3 thoughts on “The welfare commons”

  1. Posted 11/06/2013 at 22:10 | Permalink

    “However, only 14 per cent of children in couple families where just one parent works full time are in poverty. An amazingly low figure of only 2 per cent of children in couple families where one parent works full time and the other part time are in poverty.”

    This makes the usual mistake of assuming that families who are workless would have just the same poverty risk as full-working families if they got jobs. Looking at longitudinal data shows that this is not the case.

    Only 56% of families in poverty escape poverty when someone gets a new job.


  2. Posted 12/06/2013 at 07:48 | Permalink

    Chris Goulden – you may be correct, but it is also arguable that the reason why ‘only’ 56% of families in poverty escape poverty when someone gets a new job is because of the combined effects of tax and benefit withdrawal. I wonder what the effect of the raising of personal allowances is having on the 56% figure?

  3. Posted 12/06/2013 at 10:35 | Permalink

    @Chris – it is not a mistake, because I was not making the assertion you suggested I was (i.e. that somehow you can go from 54% to 2% by somebody getting a job). But, nevertheless, your point is a valid argument that needs thought. However, I don’t understand your interpretation of the JRF figures. What is relevant to my argument is getting a partner and getting a full-time job (one full-time job in the household and one partner with a part-time job is required for the 2% figure to hold). Getting a full-time job alone seems from the figures you quote to take 68% out of poverty: that is a pretty impressive figure and I am not sure why you think that is not important. If I could reduce (say) lung cancer rates by two-thirds, i would be a national hero – if jobs reduce poverty by two-thirds, people start trying to pick holes in the argument. Adding a full-time worker to the household seems to take about 75% out of poverty. Also not bad. Presumably getting a part-time job and adding a full-time worker to the household would take a huge number of people out of poverty – you don’t show figures for combinations. Even the 56% figure is not bad but it is completely the wrong figure to use in the context of my argument.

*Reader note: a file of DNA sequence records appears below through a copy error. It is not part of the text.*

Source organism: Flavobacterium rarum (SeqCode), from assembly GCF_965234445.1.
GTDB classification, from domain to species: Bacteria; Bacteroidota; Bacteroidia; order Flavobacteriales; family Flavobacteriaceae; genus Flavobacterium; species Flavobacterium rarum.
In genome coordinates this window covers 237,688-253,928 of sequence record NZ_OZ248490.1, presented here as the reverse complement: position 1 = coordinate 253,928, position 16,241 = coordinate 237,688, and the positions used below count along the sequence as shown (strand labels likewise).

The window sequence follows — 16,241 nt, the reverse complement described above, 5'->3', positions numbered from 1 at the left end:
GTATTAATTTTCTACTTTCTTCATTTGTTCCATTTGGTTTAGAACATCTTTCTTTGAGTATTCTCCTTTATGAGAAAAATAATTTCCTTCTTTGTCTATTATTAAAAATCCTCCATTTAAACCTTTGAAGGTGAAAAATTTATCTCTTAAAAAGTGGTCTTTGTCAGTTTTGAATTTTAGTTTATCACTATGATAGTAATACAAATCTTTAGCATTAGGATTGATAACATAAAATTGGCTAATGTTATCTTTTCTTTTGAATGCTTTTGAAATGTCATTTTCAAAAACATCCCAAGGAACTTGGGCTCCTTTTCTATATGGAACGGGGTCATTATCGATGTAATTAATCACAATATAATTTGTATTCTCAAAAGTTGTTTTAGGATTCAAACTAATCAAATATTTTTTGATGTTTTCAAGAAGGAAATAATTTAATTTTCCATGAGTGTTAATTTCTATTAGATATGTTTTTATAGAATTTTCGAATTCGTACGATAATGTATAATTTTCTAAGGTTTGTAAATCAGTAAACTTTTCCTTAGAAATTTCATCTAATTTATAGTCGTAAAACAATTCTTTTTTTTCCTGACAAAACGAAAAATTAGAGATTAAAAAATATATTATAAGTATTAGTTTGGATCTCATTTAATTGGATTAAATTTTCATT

It is interesting, though, that getting a full-time job seems to pull about two-thirds out of poverty and that would suggest that the 54% and the 14% are not radically different people – if the 54% got jobs then the JRF research suggests that two-thirds would be pulled out of poverty leaving the poverty rate at about 20% (not quite 14% in that group) – though I realise (before you point it out!) that you cannot just extrapolate figures in that way. Nevertheless, it seems indicative. But the bottom line seems to be confirmed by the JRF research – adults in a household and at least one full-time job are good for reducing poverty even if some of those without jobs and in poverty may not be those who can gain most from taking a job. The other advantage of adding an adult to a household is that there are more opportunities for deciding how paid work and childcare can be divided to the benefit of the children and maximising income (the father might have a higher wage potential than the mother or the other way round).